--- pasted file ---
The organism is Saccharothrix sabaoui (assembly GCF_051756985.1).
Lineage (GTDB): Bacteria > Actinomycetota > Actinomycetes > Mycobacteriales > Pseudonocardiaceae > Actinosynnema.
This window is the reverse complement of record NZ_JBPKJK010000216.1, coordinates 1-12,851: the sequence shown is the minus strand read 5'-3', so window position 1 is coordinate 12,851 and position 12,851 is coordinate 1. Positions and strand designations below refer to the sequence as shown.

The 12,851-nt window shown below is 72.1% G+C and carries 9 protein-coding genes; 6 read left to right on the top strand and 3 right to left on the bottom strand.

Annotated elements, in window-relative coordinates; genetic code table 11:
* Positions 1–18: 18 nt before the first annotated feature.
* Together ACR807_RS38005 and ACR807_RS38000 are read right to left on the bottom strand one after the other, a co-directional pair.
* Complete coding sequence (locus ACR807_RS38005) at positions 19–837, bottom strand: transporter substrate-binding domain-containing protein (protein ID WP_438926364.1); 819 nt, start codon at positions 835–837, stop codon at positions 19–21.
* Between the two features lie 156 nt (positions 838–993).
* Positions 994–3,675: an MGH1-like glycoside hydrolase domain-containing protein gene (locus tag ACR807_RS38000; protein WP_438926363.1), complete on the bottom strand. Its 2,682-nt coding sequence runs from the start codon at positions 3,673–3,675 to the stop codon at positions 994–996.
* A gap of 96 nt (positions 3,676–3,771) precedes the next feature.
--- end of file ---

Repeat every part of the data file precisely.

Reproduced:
The organism is Saccharothrix sabaoui (assembly GCF_051756985.1).
Lineage (GTDB): Bacteria > Actinomycetota > Actinomycetes > Mycobacteriales > Pseudonocardiaceae > Actinosynnema.
This window is the reverse complement of record NZ_JBPKJK010000216.1, coordinates 1-12,851: the sequence shown is the minus strand read 5'-3', so window position 1 is coordinate 12,851 and position 12,851 is coordinate 1. Positions and strand designations below refer to the sequence as shown.

The 12,851-nt window shown below is 72.1% G+C and carries 9 protein-coding genes; 6 read left to right on the top strand and 3 right to left on the bottom strand.

Annotated elements, in window-relative coordinates; genetic code table 11:
* Positions 1–18: 18 nt before the first annotated feature.
* Together ACR807_RS38005 and ACR807_RS38000 are read right to left on the bottom strand one after the other, a co-directional pair.
* Complete coding sequence (locus ACR807_RS38005) at positions 19–837, bottom strand: transporter substrate-binding domain-containing protein (protein ID WP_438926364.1); 819 nt, start codon at positions 835–837, stop codon at positions 19–21.
* Between the two features lie 156 nt (positions 838–993).
* Positions 994–3,675: an MGH1-like glycoside hydrolase domain-containing protein gene (locus tag ACR807_RS38000; protein WP_438926363.1), complete on the bottom strand. Its 2,682-nt coding sequence runs from the start codon at positions 3,673–3,675 to the stop codon at positions 994–996.
* A gap of 96 nt (positions 3,676–3,771) precedes the next feature.